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Reading

Through Black Spruce

Based on both the work of Gil Adamson and Joseph Boyden's new novel, Through Black Spruce, one may come to the realization that all Canadian writers are pleasing to read. Given these examples, one wouldn't be incorrect.

Book Digest As I was reading and immensely enjoying Through Black Spruce (Viking), Canadian author Joseph Boyden’s newest opus, I came to the realization that I never read something by a Canadian writer that I didn’t find pleasing. That is a topic for another time, but Through Black Spruce reminded me how much I liked Canadian Gil Adamson’s The Outlander, though they are not much alike (except for a pervasive sense of the natural world).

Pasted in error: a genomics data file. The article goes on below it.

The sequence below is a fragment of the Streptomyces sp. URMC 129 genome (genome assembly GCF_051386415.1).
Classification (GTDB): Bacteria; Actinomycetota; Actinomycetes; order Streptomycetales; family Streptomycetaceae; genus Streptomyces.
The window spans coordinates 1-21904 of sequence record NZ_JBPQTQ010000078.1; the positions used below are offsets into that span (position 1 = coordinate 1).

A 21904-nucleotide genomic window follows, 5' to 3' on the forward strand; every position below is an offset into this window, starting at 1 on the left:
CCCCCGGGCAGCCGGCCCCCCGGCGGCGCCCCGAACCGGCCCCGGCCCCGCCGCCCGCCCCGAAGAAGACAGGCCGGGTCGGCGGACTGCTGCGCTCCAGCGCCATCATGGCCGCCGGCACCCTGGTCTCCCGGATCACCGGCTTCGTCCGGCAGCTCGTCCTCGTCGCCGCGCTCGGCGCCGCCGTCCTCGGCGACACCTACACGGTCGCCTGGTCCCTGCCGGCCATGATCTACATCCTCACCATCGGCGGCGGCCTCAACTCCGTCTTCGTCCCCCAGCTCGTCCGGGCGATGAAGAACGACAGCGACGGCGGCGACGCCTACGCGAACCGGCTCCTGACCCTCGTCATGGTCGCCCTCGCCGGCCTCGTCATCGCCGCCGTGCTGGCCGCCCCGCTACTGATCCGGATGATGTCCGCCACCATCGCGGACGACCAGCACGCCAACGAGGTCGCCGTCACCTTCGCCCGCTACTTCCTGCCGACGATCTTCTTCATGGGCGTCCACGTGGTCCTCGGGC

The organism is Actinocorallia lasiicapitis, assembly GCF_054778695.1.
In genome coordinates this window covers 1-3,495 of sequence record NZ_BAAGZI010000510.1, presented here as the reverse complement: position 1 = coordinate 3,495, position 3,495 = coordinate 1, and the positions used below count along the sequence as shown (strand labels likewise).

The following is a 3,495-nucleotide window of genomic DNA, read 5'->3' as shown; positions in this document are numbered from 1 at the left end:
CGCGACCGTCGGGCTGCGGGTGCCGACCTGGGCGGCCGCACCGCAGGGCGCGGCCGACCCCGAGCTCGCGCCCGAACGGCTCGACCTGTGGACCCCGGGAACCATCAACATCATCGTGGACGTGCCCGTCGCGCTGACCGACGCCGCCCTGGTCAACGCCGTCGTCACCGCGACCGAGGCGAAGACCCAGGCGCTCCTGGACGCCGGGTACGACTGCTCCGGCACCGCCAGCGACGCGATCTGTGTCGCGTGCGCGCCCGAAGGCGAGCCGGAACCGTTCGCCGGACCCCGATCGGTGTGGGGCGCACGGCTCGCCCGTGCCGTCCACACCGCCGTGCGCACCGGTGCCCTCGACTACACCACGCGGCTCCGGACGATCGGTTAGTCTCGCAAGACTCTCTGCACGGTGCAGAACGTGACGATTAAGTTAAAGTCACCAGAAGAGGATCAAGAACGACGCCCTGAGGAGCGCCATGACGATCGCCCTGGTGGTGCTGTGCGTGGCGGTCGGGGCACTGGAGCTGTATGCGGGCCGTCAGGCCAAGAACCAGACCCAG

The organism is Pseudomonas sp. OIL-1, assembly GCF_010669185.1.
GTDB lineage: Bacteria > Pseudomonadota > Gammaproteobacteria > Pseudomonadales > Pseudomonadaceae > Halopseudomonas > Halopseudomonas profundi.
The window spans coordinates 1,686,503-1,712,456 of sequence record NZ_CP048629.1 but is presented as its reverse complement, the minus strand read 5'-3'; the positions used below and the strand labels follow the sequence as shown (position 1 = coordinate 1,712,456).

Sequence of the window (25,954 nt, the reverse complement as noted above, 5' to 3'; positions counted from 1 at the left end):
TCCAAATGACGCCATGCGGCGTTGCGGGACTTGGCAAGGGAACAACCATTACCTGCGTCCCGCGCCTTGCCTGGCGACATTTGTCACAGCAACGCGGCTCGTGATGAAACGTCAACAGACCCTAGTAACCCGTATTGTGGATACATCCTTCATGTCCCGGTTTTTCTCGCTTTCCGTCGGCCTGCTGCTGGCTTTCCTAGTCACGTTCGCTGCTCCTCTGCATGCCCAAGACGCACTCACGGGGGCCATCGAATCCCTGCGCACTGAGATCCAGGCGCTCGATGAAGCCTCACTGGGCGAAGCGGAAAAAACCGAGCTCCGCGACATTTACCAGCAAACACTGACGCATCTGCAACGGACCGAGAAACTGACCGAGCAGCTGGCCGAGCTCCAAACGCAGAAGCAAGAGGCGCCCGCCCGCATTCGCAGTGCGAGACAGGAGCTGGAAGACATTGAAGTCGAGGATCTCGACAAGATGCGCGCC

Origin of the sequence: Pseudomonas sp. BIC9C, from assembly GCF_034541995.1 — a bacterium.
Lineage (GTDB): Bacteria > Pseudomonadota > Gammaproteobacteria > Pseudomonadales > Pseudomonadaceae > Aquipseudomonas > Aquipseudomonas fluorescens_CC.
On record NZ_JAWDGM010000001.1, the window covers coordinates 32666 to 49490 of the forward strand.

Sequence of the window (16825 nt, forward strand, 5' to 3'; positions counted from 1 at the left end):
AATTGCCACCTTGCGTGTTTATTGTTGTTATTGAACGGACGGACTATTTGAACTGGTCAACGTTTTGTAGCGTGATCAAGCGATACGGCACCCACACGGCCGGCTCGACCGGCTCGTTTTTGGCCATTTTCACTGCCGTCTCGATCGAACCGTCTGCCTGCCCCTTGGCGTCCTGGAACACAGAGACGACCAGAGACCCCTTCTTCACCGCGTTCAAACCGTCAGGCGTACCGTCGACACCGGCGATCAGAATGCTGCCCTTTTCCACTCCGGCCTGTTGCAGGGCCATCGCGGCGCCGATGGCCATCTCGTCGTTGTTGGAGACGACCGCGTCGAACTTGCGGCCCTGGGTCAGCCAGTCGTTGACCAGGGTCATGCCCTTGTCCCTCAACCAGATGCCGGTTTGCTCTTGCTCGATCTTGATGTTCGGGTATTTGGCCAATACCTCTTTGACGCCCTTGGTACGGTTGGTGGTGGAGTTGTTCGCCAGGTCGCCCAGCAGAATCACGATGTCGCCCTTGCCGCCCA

Boyden (Three Day Road) tells the story of a First Nation family in the upper reaches of Ontario, somewhere near James Bay (a tributary of the greater Hudson Bay). Will Bird is a Cree bush pilot--with his seaplane he flies people deeper into difficult-to-reach outlying and wilderness places. Living in Moose Factory, Ontario, his family includes his sister and his two twenty-something nieces, who provide the mayhem and drama that move the story forward. Bird is involved in a kind of Hatfield and McCoy blood feud with the town drug pusher, Marius, that results in Will being beaten into a coma.

This story is told in chapters—alternating between the comatose Will and his niece Ann—and wanders from Moose Factory to Toronto, Montreal, and Manhattan and back up to the backcountry around James Bay. For what it’s worth, Sherman Alexie effuses: “I don’t usually blurb friends, but Joseph’s book is so great that I have to break my rules. Buy this book; read this book. You will love it, too.”
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